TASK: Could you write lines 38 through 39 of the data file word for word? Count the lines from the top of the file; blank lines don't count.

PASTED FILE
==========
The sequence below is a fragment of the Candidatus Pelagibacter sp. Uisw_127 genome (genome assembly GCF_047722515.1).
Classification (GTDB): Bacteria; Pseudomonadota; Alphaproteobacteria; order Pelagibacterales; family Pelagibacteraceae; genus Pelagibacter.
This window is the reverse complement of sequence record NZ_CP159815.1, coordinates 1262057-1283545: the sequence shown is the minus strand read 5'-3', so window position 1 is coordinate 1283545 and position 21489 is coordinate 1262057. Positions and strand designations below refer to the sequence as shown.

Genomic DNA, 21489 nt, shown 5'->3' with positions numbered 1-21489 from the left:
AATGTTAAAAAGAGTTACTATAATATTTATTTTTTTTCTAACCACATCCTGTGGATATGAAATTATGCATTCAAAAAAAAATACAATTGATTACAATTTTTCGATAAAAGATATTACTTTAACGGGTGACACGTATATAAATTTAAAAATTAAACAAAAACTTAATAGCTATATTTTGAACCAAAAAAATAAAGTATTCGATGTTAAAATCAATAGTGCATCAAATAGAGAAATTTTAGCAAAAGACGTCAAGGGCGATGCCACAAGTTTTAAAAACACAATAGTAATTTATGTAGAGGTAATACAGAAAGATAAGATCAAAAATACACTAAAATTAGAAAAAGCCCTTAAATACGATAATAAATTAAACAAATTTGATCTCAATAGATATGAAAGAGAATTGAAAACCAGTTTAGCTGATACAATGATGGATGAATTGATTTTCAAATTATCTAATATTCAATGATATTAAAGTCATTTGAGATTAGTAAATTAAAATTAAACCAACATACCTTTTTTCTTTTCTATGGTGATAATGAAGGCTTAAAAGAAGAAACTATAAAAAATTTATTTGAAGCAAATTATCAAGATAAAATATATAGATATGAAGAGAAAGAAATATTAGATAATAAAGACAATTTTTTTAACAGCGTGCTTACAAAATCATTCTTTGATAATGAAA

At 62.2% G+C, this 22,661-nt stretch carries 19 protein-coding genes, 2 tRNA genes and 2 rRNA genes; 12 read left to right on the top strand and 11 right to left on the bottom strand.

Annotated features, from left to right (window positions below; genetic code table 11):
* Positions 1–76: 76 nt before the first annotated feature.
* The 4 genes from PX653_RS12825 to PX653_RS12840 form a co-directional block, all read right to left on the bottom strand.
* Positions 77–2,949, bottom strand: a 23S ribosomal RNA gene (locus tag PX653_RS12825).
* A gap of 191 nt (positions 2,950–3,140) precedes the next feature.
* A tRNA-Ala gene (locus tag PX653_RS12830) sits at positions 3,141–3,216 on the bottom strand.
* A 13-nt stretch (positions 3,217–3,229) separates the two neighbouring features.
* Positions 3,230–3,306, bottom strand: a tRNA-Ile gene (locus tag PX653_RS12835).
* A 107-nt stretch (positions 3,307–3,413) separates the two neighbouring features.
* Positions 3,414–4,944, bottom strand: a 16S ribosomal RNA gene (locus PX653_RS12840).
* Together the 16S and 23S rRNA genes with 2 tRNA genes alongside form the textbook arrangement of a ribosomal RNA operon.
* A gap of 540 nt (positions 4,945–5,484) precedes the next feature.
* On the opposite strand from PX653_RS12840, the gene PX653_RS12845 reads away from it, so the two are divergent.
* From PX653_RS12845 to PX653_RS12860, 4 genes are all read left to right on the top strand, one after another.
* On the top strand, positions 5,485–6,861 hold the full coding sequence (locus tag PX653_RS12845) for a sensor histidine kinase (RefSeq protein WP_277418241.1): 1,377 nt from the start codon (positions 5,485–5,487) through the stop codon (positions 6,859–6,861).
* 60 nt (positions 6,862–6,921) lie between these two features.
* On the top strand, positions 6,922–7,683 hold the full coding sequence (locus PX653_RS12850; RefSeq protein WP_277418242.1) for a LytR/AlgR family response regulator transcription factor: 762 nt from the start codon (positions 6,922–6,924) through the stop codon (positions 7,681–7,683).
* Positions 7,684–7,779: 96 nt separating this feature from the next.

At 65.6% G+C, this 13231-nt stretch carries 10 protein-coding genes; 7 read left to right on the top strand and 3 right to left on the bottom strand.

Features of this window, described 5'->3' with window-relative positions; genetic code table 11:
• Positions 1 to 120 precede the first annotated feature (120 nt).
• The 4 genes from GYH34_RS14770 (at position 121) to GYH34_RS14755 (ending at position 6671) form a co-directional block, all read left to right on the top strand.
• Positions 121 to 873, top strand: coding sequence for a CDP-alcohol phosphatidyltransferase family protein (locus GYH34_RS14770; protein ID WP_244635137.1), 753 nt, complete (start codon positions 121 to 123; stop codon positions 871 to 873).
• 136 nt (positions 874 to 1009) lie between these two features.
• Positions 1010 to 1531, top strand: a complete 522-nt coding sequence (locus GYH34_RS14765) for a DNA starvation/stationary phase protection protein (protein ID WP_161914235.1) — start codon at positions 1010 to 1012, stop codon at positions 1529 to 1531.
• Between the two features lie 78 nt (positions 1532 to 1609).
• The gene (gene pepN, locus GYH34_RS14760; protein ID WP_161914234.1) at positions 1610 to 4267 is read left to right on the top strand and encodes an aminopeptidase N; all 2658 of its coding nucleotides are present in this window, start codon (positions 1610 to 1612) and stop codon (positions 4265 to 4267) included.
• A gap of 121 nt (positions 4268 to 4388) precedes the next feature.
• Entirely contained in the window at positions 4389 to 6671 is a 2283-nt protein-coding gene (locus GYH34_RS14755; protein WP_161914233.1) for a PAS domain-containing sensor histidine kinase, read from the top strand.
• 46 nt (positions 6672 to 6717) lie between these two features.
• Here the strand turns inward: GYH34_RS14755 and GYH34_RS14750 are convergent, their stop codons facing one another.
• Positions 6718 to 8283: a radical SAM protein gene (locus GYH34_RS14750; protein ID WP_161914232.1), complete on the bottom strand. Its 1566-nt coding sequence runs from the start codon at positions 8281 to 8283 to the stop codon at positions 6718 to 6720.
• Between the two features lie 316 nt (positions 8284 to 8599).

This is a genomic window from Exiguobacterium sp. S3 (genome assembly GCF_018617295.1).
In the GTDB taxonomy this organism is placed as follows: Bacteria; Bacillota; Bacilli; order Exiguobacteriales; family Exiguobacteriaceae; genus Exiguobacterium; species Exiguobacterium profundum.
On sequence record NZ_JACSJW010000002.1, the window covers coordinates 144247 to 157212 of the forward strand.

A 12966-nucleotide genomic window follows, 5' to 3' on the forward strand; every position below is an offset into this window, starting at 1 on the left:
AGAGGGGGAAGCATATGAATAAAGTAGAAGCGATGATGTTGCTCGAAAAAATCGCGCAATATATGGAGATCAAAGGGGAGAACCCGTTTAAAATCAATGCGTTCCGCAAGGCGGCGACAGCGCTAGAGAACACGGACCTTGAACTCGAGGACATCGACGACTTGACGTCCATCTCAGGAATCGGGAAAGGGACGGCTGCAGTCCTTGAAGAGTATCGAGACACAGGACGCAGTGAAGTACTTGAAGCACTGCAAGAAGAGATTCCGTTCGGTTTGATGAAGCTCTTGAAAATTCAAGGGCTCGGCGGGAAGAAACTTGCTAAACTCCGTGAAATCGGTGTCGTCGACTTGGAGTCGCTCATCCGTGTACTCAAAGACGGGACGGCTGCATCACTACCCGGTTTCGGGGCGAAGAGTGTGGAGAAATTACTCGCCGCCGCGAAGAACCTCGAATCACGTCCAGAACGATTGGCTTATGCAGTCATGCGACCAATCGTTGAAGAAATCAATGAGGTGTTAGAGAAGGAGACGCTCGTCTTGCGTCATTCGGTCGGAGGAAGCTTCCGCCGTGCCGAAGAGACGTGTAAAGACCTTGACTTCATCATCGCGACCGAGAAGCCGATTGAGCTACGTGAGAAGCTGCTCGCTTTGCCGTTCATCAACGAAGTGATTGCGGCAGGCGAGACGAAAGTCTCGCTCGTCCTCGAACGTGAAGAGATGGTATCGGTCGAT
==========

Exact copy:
• Positions 6718 to 8283: a radical SAM protein gene (locus GYH34_RS14750; protein ID WP_161914232.1), complete on the bottom strand. Its 1566-nt coding sequence runs from the start codon at positions 8281 to 8283 to the stop codon at positions 6718 to 6720.
• Between the two features lie 316 nt (positions 8284 to 8599).